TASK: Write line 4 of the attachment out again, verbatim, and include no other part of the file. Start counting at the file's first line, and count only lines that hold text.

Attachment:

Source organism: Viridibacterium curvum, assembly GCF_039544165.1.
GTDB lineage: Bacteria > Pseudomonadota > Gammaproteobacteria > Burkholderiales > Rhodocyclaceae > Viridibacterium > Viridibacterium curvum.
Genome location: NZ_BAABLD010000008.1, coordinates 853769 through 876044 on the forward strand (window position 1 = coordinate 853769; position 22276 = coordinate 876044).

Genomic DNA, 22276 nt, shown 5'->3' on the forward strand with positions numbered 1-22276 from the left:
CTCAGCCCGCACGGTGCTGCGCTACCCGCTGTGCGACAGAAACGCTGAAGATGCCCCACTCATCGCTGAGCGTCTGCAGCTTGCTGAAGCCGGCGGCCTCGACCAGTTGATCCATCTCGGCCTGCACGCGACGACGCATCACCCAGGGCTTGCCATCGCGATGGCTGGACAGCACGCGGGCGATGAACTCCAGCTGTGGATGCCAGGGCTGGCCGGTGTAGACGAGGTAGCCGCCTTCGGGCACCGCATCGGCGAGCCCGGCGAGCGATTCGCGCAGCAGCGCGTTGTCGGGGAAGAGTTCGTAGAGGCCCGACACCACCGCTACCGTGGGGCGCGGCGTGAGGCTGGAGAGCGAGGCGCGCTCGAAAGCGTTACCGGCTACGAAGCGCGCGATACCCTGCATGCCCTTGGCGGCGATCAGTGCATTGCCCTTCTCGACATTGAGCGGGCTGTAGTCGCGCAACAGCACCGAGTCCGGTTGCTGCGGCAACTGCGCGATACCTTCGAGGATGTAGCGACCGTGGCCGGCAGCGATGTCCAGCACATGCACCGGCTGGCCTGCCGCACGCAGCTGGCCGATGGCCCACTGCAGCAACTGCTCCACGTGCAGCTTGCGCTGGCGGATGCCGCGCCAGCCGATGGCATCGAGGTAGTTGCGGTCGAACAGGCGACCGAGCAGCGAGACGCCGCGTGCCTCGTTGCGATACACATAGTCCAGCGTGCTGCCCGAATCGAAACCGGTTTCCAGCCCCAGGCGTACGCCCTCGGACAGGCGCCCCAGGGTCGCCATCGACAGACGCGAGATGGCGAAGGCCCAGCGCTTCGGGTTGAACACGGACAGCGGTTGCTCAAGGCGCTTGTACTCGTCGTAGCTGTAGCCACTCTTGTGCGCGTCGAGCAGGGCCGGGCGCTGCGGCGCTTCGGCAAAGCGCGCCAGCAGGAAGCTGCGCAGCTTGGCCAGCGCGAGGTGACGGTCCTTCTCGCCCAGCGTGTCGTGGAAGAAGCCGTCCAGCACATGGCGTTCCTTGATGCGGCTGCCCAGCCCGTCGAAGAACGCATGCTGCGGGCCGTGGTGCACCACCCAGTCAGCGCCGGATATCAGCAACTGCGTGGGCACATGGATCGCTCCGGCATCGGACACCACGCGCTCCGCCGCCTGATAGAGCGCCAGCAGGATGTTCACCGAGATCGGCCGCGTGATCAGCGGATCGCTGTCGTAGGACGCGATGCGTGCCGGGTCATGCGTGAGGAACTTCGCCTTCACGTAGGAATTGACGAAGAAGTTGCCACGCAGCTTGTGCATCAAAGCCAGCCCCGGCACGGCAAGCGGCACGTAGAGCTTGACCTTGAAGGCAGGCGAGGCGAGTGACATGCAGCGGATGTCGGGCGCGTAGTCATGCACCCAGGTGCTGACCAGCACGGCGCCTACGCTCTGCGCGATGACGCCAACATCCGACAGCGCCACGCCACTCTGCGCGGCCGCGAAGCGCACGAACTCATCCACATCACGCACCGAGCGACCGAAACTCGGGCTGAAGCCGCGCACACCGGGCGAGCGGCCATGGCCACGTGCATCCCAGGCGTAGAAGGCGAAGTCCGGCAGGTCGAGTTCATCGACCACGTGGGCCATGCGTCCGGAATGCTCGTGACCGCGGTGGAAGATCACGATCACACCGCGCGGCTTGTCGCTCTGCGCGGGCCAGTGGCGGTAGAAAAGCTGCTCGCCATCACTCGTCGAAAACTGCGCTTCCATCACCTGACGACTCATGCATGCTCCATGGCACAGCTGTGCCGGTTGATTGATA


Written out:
Genomic DNA, 22276 nt, shown 5'->3' on the forward strand with positions numbered 1-22276 from the left: